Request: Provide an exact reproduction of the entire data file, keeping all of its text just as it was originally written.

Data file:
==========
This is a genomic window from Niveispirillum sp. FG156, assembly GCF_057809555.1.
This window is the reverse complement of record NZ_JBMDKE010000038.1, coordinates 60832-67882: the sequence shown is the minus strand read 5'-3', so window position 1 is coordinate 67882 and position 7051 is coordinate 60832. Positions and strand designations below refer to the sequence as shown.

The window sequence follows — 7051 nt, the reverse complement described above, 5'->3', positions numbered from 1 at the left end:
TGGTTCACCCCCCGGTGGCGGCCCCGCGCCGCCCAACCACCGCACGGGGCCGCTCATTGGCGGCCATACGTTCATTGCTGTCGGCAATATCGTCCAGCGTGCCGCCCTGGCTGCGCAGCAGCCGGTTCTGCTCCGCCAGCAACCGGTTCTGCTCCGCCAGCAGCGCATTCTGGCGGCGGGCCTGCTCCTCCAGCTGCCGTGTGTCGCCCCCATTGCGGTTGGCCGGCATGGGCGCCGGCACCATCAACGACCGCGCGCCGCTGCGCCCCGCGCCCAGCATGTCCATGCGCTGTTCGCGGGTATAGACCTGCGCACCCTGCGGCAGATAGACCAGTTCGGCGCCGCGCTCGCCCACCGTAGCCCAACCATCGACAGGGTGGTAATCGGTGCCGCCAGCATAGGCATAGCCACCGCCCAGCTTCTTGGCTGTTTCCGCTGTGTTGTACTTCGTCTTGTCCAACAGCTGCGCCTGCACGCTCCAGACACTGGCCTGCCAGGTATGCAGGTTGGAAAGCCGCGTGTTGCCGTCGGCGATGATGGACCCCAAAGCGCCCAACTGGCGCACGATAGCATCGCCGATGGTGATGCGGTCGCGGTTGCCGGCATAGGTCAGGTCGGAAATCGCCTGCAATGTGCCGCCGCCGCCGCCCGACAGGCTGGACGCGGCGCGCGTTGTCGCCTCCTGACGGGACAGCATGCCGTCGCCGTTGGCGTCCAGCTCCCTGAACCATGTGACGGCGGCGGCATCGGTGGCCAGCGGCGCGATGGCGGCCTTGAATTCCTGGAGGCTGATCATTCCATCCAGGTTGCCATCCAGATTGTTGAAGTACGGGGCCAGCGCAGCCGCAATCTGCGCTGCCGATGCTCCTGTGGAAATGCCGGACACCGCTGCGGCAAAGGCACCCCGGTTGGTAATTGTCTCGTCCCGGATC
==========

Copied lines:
This is a genomic window from Niveispirillum sp. FG156, assembly GCF_057809555.1.
This window is the reverse complement of record NZ_JBMDKE010000038.1, coordinates 60832-67882: the sequence shown is the minus strand read 5'-3', so window position 1 is coordinate 67882 and position 7051 is coordinate 60832. Positions and strand designations below refer to the sequence as shown.

The window sequence follows — 7051 nt, the reverse complement described above, 5'->3', positions numbered from 1 at the left end:
TGGTTCACCCCCCGGTGGCGGCCCCGCGCCGCCCAACCACCGCACGGGGCCGCTCATTGGCGGCCATACGTTCATTGCTGTCGGCAATATCGTCCAGCGTGCCGCCCTGGCTGCGCAGCAGCCGGTTCTGCTCCGCCAGCAACCGGTTCTGCTCCGCCAGCAGCGCATTCTGGCGGCGGGCCTGCTCCTCCAGCTGCCGTGTGTCGCCCCCATTGCGGTTGGCCGGCATGGGCGCCGGCACCATCAACGACCGCGCGCCGCTGCGCCCCGCGCCCAGCATGTCCATGCGCTGTTCGCGGGTATAGACCTGCGCACCCTGCGGCAGATAGACCAGTTCGGCGCCGCGCTCGCCCACCGTAGCCCAACCATCGACAGGGTGGTAATCGGTGCCGCCAGCATAGGCATAGCCACCGCCCAGCTTCTTGGCTGTTTCCGCTGTGTTGTACTTCGTCTTGTCCAACAGCTGCGCCTGCACGCTCCAGACACTGGCCTGCCAGGTATGCAGGTTGGAAAGCCGCGTGTTGCCGTCGGCGATGATGGACCCCAAAGCGCCCAACTGGCGCACGATAGCATCGCCGATGGTGATGCGGTCGCGGTTGCCGGCATAGGTCAGGTCGGAAATCGCCTGCAATGTGCCGCCGCCGCCGCCCGACAGGCTGGACGCGGCGCGCGTTGTCGCCTCCTGACGGGACAGCATGCCGTCGCCGTTGGCGTCCAGCTCCCTGAACCATGTGACGGCGGCGGCATCGGTGGCCAGCGGCGCGATGGCGGCCTTGAATTCCTGGAGGCTGATCATTCCATCCAGGTTGCCATCCAGATTGTTGAAGTACGGGGCCAGCGCAGCCGCAATCTGCGCTGCCGATGCTCCTGTGGAAATGCCGGACACCGCTGCGGCAAAGGCACCCCGGTTGGTAATTGTCTCGTCCCGGATC